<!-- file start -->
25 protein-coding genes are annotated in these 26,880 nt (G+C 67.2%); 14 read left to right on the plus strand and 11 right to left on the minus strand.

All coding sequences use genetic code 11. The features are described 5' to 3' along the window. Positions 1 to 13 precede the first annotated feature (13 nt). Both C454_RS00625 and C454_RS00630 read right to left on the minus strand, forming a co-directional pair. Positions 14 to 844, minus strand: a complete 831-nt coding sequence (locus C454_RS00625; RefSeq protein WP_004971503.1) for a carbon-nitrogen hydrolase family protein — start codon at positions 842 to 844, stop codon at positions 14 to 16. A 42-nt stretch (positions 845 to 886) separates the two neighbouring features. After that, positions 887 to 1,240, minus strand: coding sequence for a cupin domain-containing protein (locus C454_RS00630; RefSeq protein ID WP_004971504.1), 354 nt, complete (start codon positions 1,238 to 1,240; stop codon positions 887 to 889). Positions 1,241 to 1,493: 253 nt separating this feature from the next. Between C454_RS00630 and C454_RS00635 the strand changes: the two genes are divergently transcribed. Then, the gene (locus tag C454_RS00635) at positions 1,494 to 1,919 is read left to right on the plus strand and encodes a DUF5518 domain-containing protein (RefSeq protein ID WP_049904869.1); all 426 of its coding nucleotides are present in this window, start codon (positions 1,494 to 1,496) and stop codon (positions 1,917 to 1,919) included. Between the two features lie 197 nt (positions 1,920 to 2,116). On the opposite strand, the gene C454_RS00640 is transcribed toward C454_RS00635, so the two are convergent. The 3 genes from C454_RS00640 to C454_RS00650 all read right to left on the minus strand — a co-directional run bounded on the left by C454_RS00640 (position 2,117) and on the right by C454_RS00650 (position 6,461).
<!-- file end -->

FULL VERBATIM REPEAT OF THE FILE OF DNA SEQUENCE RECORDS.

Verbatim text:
25 protein-coding genes are annotated in these 26,880 nt (G+C 67.2%); 14 read left to right on the plus strand and 11 right to left on the minus strand.

All coding sequences use genetic code 11. The features are described 5' to 3' along the window. Positions 1 to 13 precede the first annotated feature (13 nt). Both C454_RS00625 and C454_RS00630 read right to left on the minus strand, forming a co-directional pair. Positions 14 to 844, minus strand: a complete 831-nt coding sequence (locus C454_RS00625; RefSeq protein WP_004971503.1) for a carbon-nitrogen hydrolase family protein — start codon at positions 842 to 844, stop codon at positions 14 to 16. A 42-nt stretch (positions 845 to 886) separates the two neighbouring features. After that, positions 887 to 1,240, minus strand: coding sequence for a cupin domain-containing protein (locus C454_RS00630; RefSeq protein ID WP_004971504.1), 354 nt, complete (start codon positions 1,238 to 1,240; stop codon positions 887 to 889). Positions 1,241 to 1,493: 253 nt separating this feature from the next. Between C454_RS00630 and C454_RS00635 the strand changes: the two genes are divergently transcribed. Then, the gene (locus tag C454_RS00635) at positions 1,494 to 1,919 is read left to right on the plus strand and encodes a DUF5518 domain-containing protein (RefSeq protein ID WP_049904869.1); all 426 of its coding nucleotides are present in this window, start codon (positions 1,494 to 1,496) and stop codon (positions 1,917 to 1,919) included. Between the two features lie 197 nt (positions 1,920 to 2,116). On the opposite strand, the gene C454_RS00640 is transcribed toward C454_RS00635, so the two are convergent. The 3 genes from C454_RS00640 to C454_RS00650 all read right to left on the minus strand — a co-directional run bounded on the left by C454_RS00640 (position 2,117) and on the right by C454_RS00650 (position 6,461).